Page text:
Malazan Reread of the Fallen

Malazan Re-read of the Fallen: Midnight Tides, Chapter Twenty-Three


Welcome to the Malazan Re-read of the Fallen! Every post will start off with a summary of events, followed by reaction and commentary by your hosts Bill and Amanda (with Amanda, new to the series, going first), and finally comments from readers. In this article, we’ll cover Chapter Twenty-Three of Midnight Tides by Steven Erikson (MT).

A fair warning before we get started: We’ll be discussing both novel and whole-series themes, narrative arcs that run across the entire series, and foreshadowing. Note: The summary of events will be free of major spoilers and we’re going to try keeping the reader comments the same. A spoiler thread has been set up for outright Malazan spoiler discussion.

Chapter Twenty-Three


The Edur armies arrive at Brans Keep. Fear and Trull had been horrified by Rhulad’s return, frozen so only Udinaas could comfort him. Udinaas thinks how sorcery would be the major weapon of the upcoming battle, and perhaps the weapon of all future ones. Feather Witch joins him to look over the battlefield. They agree Lether will lose and it’s made clear Feather Witch has learned he is no longer Indebted. They discuss Mayen’s addiction, her weaning off the white nectar, and how the Edur (save Trull) have all changed. Feather Witch doesn’t recognize Mosag’s sorcery and Udinaas tells her how the K’risnan are all malformed from its use. Feather Witch tells him Uruth and the women still use Kurald Emurlahn. The sorcery/battle begins.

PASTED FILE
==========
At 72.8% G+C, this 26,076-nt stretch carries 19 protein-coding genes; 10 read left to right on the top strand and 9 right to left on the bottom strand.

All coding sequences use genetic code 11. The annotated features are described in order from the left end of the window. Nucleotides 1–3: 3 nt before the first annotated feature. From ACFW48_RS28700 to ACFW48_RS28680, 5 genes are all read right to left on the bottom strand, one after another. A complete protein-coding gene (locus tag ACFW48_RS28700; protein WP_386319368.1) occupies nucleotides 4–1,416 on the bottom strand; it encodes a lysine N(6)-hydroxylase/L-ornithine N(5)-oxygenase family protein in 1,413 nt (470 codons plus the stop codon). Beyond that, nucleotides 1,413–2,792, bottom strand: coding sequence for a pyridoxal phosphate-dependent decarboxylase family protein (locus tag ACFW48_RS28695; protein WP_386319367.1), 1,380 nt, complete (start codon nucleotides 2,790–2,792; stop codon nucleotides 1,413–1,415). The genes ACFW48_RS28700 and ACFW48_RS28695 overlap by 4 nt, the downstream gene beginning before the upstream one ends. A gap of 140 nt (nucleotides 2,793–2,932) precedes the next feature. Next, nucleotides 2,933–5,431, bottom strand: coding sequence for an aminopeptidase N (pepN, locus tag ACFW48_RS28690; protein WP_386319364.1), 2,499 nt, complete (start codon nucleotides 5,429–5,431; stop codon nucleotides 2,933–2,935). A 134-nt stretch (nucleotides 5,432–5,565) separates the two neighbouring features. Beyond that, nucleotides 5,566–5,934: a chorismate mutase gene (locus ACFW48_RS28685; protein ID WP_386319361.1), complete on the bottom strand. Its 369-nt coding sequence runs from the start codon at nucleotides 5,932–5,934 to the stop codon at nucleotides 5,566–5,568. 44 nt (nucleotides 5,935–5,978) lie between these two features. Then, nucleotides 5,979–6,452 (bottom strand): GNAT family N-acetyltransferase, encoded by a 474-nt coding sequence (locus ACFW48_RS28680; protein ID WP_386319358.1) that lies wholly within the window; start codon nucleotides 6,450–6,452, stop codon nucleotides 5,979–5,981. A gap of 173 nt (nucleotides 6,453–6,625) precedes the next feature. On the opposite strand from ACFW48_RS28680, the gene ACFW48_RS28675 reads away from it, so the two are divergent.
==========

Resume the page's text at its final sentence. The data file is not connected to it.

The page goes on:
Trull and Ahlrada watch the battle start—huge powers of sorcery.


Udinaas feels the fear and compulsion as the Andii wraiths are sent forward. Feather Witch feels the Letherii sorcery grow—the Empty Hold—but Udinaas says it won’t be enough.


Preda Unnutal Hebaz watches the Edur magic (really Mosag’s) strike, tearing apart the Letherii sorcery and causing incredible destruction and death.


Letherii sorcery kills thousands of Edur, demons, and wraiths. Columns of Mosag’s sorcery continue to wipe out more and more Letherii, tens of thousands, and Ahlrada Ahn tells Trull it must stop. Trull tells him it is not Rhulad; it is Mosag doing it. Trull thinks it is madness. His group starts to move forward.